The purpose of this conceptual paper is to explore the role of strategic leadership under conditions of uncertainty and unpredictability. The authors argue that highly improbable, but high-impact events require the upper echelons of management, traditionally the custodians of strategy formulation to offer a new kind of strategic leadership focused on new mindsets, organizational capabilities, more in tune with high uncertainty and unpredictability.

Design/methodology/approach

Drawing on strategic leadership, and complexity leadership theory, the authors review the literature and present a conceptual framework for exploring the nature of strategic leadership under uncertainty. The authors conceptualize organizations as complex adaptive systems and discuss the imperatives for developing new mental models for emergent leadership.

Findings

Strategic leaders have a key role to play in preparing their organizations for episodic disruptions. These include developing their adaptive capabilities and building resilient organizations to ensure their organizations cannot only bounce back after a disruption but have the capacity for transformation to new fitness levels when necessary. Strategic leaders must engage with complexity leadership by seeing their organizations as complex adaptive systems, reconfigure their leadership approaches and organizations to build strategic adaptive capability.

Research limitations/implications

This is a conceptual paper and the authors cannot make any claims of causality.

Practical implications

Organizational leaders need to reconfigure their mental models and leadership approaches to reflect the new normal of uncertainty and unpredictability. Developing the strategic adaptive capability of organizations should prepare them for dealing with high impact events. To assure business continuity in the face of disruptions requires building flexible, adaptable business models.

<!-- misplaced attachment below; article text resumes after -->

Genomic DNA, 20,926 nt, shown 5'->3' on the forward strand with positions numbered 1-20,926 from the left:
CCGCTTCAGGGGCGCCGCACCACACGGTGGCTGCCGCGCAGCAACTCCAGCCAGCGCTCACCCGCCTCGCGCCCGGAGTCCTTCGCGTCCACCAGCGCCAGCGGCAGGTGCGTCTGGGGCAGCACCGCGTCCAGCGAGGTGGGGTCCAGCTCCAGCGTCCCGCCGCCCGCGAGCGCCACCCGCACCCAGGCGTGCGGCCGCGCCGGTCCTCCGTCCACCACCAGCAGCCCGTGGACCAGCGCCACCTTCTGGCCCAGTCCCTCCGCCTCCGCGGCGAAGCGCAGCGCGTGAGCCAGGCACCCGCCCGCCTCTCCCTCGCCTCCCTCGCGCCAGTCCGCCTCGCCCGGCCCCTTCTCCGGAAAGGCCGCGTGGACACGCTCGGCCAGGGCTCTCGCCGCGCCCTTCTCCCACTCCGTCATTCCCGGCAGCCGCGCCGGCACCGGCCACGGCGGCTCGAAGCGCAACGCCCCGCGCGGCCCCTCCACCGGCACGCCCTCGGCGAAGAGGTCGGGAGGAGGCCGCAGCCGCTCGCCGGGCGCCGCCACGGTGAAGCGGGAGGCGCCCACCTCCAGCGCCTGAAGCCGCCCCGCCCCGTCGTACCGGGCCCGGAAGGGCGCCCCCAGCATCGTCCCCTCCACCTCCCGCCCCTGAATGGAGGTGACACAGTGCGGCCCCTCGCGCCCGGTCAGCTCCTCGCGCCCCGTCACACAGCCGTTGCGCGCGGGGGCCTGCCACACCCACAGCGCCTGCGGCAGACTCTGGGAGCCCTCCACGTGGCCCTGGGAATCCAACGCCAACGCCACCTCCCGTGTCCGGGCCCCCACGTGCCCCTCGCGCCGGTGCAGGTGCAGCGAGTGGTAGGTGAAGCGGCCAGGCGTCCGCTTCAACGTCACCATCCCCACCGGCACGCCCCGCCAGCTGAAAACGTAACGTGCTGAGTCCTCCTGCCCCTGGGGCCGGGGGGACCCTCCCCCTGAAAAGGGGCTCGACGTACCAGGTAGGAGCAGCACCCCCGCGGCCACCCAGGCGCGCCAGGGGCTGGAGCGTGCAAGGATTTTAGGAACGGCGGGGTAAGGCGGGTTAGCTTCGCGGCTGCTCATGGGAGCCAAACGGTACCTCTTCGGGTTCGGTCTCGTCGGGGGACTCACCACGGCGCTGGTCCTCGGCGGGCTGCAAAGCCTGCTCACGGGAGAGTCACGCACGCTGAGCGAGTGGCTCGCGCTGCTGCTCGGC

Originality/value

The paper focuses on how managers can offer strategic leadership for a new normal that challenges some of our most cherished leadership and strategic management paradigms. The authors explore the new mental models and leadership models in an era of great uncertainty.

Details

Journal of Strategy and Management, vol. ahead-of-print no. ahead-of-print
Type: Research Article
ISSN: 1755-425X

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Article
Publication date: 27 March 2020

Henry Adobor

A core premise of the paper is that participative, democratic organizational forms have a direct effect on openness. A key proposition is that organizational forms that…

Abstract

Purpose

A core premise of the paper is that participative, democratic organizational forms have a direct effect on openness. A key proposition is that organizational forms that promote inclusion, transparency and shared decision-making more broadly as part of their structure and culture would enhance greater openness. However, democratic forms are not a panacea when it comes to openness, there are inherent paradoxes, leading to inevitable tradeoffs that democratic organizations must manage.

Design/methodology/approach

The theoretical framework in the study explores the interaction between open strategy making and organizational democracy. This paper reviews the literature on open strategy and organizational democracy and presents propositions linking openness and elements of democratic organizations.

Findings

Open strategy requires a level of inclusion and transparency not typically associated with hierarchical organizations. This paper proposed that an organizational context where there are institutionalized processes that promote both transparency and inclusiveness, shared decision-making and a supportive organizational culture would promote openness. At the same time, these organizations need to manage key paradoxes associated with organizational democracy to benefit from its positive effect on openness. The idea is not that hierarchies cannot be open; they may simply need to be more creative and work harder at providing the scaffolding for participation.